NCI is conducting a large clinical cohort study of people with cancer who have COVID-19 that involves all of NCI’s clinical trials programs, including NCI’s National Clinical Trials Network and the NCI Community Oncology Research Program.
The study aims to enroll more than 2,000 patients of all ages and collect comprehensive documentation—such as their cancer type, the treatments they receive, and their symptoms—and follow them for an extended period to better understand SARS-CoV-2’s effect on people with cancer.
Genomic Studies of COVID-19 Outcomes
Researchers in NCI's Division of Cancer Epidemiology and Genetics (DCEG) are involved in a series of studies to identify genetic variants that are associated with outcomes from COVID-19.
The COVIDcode Study is examining how variations in our genes may affect the severity of COVID-19 in different people. It is a collaboration between NCI, the National Human Genome Research Institute, and NIAID. The researchers hope to use findings from the study to develop therapies that reduce the severity of COVID-19 symptoms in some people. Anyone who has tested positive for SARS-CoV-2 infection may be eligible to join.
COVNET is a large genome-wide association study to identify common and rare germline genetic variants associated with susceptibility to severe or fatal COVID-19 disease. To speed the sharing of data, the study is using an academic crowd-sourcing approach to accrue samples from as many as 40,000 people with COVID-19 from centers and studies throughout the United States and Canada.
Findings from both studies may inform how patients newly diagnosed with COVID-19 are triaged, suggest novel treatments, or identify segments of the population who may be at high risk of severe outcomes.
In the COVID-19 and Cancer Linkage (COVCan) Study, epidemiology researchers at NCI are collaborating with state health departments to assess the risk of COVID-19 hospitalization and death among cancer patients and survivors. The investigators are also working to identify patient characteristics and cancer sites that are most strongly associated with severe COVID-19 outcomes.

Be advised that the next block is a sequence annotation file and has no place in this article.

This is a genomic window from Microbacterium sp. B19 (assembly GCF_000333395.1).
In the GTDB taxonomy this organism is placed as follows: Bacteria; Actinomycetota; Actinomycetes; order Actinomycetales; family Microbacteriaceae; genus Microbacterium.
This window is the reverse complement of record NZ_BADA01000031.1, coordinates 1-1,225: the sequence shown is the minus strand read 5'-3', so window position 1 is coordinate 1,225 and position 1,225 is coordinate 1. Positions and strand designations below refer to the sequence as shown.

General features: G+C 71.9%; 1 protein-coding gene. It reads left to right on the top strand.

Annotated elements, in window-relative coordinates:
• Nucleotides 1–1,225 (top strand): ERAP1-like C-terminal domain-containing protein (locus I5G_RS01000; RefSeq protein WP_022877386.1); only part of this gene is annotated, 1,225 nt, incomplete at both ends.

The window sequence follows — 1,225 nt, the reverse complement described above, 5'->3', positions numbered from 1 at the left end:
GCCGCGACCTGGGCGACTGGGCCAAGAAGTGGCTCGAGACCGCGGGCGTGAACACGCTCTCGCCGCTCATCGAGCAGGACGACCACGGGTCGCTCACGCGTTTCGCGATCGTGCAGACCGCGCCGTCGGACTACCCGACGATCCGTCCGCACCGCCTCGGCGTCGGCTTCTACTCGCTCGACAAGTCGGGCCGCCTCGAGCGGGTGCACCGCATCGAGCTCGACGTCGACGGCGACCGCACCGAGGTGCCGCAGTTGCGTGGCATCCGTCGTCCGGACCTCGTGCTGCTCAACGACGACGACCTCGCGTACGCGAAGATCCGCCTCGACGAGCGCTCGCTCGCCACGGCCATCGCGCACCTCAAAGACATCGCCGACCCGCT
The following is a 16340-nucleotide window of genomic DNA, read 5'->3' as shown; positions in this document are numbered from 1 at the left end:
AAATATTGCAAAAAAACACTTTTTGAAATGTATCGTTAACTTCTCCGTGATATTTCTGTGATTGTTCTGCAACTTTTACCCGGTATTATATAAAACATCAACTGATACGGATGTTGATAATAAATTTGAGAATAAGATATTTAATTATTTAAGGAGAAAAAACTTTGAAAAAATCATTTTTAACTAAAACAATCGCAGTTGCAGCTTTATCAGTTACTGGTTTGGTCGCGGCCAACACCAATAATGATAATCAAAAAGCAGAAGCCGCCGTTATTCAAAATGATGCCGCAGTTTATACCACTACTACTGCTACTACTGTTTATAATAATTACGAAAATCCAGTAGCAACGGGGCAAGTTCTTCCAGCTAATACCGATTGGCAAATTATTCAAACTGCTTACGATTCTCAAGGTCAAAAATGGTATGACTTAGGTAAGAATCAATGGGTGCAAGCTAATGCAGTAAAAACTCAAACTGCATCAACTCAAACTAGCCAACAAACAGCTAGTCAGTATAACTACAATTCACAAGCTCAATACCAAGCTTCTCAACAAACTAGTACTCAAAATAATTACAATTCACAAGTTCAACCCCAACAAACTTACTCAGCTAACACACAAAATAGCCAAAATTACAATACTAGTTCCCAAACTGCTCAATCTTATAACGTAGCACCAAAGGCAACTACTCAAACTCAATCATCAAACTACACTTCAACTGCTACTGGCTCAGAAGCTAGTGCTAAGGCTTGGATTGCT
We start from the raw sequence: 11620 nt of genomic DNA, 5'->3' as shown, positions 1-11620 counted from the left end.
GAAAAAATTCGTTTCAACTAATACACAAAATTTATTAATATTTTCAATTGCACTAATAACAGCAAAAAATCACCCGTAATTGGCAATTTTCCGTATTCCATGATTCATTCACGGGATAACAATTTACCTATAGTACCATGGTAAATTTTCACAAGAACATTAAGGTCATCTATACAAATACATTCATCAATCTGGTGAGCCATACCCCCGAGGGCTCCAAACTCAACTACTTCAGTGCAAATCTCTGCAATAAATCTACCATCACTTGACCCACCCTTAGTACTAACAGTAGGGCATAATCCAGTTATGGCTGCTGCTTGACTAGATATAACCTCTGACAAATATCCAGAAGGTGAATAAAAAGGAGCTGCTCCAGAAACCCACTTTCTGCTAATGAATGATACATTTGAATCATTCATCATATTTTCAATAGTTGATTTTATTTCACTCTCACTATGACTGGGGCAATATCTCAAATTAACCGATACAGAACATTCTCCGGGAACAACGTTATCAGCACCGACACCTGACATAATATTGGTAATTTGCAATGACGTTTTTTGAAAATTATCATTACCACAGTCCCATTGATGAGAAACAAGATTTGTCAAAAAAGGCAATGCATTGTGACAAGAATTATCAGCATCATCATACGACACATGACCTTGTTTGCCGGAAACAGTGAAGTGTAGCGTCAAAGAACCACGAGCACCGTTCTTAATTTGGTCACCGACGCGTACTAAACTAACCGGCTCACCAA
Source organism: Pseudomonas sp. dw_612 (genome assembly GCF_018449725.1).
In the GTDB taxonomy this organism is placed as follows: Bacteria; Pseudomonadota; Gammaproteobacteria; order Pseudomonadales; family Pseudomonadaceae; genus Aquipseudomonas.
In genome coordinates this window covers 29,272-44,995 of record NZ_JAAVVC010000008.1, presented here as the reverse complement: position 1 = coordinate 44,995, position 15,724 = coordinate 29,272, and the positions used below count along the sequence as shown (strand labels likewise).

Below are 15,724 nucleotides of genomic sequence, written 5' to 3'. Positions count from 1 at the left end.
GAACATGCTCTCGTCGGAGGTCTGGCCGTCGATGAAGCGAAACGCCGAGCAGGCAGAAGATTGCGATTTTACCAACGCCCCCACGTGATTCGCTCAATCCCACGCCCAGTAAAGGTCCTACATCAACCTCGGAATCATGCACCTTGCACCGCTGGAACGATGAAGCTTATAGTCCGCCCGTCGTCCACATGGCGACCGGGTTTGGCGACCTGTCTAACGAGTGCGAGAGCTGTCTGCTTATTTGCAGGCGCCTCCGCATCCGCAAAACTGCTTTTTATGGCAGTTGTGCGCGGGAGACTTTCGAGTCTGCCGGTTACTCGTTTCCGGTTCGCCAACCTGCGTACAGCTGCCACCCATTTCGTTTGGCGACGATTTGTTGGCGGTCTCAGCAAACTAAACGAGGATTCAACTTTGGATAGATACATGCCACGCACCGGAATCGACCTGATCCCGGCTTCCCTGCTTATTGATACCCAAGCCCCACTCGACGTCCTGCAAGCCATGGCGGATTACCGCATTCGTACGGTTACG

Studies of Other Risk Factors
A study is under way to study whether smoking status among patients with COVID-19 is associated with disease severity, complications, or mortality. The study is using the existing infrastructure for NCI’s Cancer Center Cessation Initiative (C3I). The goal is to recruit at least 5,000 people with COVID-19.
Search for COVID-19 Treatments
NCI is using some of the advances made via the RAS Initiative to try to identify new therapies for COVID-19. Researchers involved with the RAS Initiative used a screening library to identify chemical compounds that block the activity of mutated RAS proteins that drive tumor growth. That screening library is now being used to identify potential chemical compounds that can block the activity of a key enzyme that SARS-CoV-2 relies on to infect cells.
Compounds identified in these screens that block the activity of this enzyme will undergo additional testing and refinement, in collaboration with researchers at the Argonne National Laboratory and the University of Chicago, to develop them into potential therapies for COVID-19.
Digital Health Solutions
NCI, in collaboration with the National Institute of Biomedical Imaging and Bioengineering (NIBIB), is funding seven companies and academic institutions to develop digital health solutions to help address the COVID-19 pandemic. These solutions could include user-friendly tools such as smartphone apps, wearable devices, and software that can identify and trace contacts of infected individuals, keep track of verified COVID-19 test results, and monitor the health status of infected and potentially infected individuals.